Effects of below-ground herbivory by Diabrotica virgifera virgifera (Col., Chrysomelidea) and soil moisture on leaf gas exchange of maize

Authors

  • Dr. J. P. Dunn,

    Corresponding author
    1. Biology Department, University of Northern Iowa, Cedar Falls, Iowa, USA
      Department of Biology, University of Northern Iowa, McCallum Science Hall 2438, Cedar Falls, Iowa 50615–0421, USA
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  • K. Frommelt

    Corresponding author
    1. Biology Department, University of Northern Iowa, Cedar Falls, Iowa, USA
      Department of Biology, University of Northern Iowa, McCallum Science Hall 2438, Cedar Falls, Iowa 50615–0421, USA
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Department of Biology, University of Northern Iowa, McCallum Science Hall 2438, Cedar Falls, Iowa 50615–0421, USA

Abstract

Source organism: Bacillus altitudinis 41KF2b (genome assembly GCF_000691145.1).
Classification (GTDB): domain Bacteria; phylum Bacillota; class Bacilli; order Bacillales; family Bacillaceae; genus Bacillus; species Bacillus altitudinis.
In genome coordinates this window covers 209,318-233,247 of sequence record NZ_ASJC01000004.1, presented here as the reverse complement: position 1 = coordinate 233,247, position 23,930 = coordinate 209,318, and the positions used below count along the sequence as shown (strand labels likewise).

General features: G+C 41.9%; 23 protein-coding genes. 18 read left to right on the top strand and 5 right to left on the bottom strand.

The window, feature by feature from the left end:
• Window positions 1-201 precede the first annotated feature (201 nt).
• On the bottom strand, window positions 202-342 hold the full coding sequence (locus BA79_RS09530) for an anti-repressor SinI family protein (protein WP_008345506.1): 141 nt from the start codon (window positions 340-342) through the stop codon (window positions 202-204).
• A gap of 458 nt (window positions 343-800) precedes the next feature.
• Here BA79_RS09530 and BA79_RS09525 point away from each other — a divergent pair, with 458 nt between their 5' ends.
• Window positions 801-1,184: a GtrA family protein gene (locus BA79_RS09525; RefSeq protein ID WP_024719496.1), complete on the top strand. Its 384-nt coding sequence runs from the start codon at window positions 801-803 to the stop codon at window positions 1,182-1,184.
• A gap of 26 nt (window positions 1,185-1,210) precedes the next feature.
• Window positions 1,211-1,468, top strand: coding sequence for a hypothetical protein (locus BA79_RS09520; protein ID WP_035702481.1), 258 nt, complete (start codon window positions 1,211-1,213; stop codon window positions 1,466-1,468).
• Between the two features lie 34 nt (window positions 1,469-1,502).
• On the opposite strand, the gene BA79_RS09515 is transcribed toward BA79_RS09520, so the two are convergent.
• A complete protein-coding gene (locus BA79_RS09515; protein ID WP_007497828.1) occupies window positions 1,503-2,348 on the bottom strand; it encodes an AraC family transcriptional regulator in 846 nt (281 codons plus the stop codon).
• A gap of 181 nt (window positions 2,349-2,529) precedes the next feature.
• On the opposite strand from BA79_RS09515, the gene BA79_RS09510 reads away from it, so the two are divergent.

Abstract: Information on the physiological responses of plants to below-ground herbivory is sparse. Effects of root herbivory by Diabrotica virgifera Leconte and the interactions of herbivory and soil moisture on photosynthesis and water relations of maize (Zea mays) were examined in a greenhouse. Plants were infested with 0, 50 and 100 larvae of D. v. virgifera at the six-leaf stage of development and water stress induced to half of the plants in each treatment. The 100-larvae treatment removed 67% of the roots and the 50-larvae treatment removed 19.6% of the roots, as compared to uninfested controls. Fifty-five days after infestation, damaged plants had recovered as there were no significant differences in root volumes among the infestation levels. Measurements of photosynthesis, stomatal conductance and leaf relative water content were not significantly different among larval treatments at 7, 13, 24 and 30 days after infestation. When soil moisture was withheld, however, photosynthesis and stomatal conductance were significantly reduced. On day 24, water stressed plants infested with 100 larvae had a 23% decrease in photosynthesis as compared to well-watered plants that were uninfested. These results indicate the potential that maize plants have to tolerate root herbivory by D. v. virgifera and that the effects were greater when soil moisture was reduced.

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